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-   -   Circular Cylinder at low Reynold number mesh and non orthogonal corrections (

kassiotis May 13, 2008 04:10

Hello everybody, I try to s
Hello everybody,

I try to solve the benchmark proposed ans studied by Schäfer and Turek in this paper. I have found some linked topic here and here, but they don't really answer my questions.

For the moment, I consider the first case proposed in the benchmark (steady simulation, parabolic input velocity with max 0,3m/s leading to a Reynold number around 20).

You will find here some pictures of typical meshes I use:

And the "annoying" results:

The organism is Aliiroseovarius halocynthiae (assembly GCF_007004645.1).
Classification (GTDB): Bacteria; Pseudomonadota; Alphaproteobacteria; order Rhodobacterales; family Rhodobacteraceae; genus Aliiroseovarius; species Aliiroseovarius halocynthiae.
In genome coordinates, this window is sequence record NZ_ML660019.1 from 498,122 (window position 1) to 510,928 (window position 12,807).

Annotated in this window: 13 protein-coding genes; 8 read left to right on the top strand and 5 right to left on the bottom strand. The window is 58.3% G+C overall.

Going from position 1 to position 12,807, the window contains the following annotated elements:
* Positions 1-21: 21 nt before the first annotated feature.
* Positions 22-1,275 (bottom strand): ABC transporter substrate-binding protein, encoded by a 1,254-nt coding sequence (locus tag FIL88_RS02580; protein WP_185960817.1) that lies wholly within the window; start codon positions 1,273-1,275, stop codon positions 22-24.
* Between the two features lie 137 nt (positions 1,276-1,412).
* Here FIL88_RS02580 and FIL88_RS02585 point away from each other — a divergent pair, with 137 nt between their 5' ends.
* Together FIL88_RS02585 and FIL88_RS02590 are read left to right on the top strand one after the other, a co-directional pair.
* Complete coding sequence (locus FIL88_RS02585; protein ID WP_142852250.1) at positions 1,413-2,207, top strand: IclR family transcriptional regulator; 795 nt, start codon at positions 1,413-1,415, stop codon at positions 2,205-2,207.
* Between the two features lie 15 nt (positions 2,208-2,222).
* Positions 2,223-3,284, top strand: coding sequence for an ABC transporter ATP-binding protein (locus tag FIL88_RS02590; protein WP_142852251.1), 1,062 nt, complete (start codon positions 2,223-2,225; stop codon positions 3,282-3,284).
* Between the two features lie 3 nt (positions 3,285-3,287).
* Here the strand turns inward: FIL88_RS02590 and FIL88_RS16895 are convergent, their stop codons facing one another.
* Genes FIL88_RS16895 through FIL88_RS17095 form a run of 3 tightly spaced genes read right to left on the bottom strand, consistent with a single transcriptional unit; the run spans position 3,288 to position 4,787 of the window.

As one can see, the velocity field is not really physical as the flow don't want to enter the fine mesh surrounding the cylinder.

I use icoFoam with steadyState time integration scheme. The initial condition are zero velocity and pressure fields (according to the description of the benchmark). I'm doing one time step (Is the steady solution independant of the size of the time step ?). For PISO algorithm I tried many solution with high number of orthogonal and nonOrthogonal correctors (let's say respectively 300 and 20)...leading to more time expensive computation but not really better results. I also checked the mesh with the checkMesh utility:

Mesh non-orthogonality Max: 44.01408683 average: 11.32517179
Non-orthogonality check OK.

My question are the following:
1 - is it absolutely necessary to compute first a solution with potential foam (as proposed in one of the thread)?...I think it will not really respect the benchmark proposed I my case.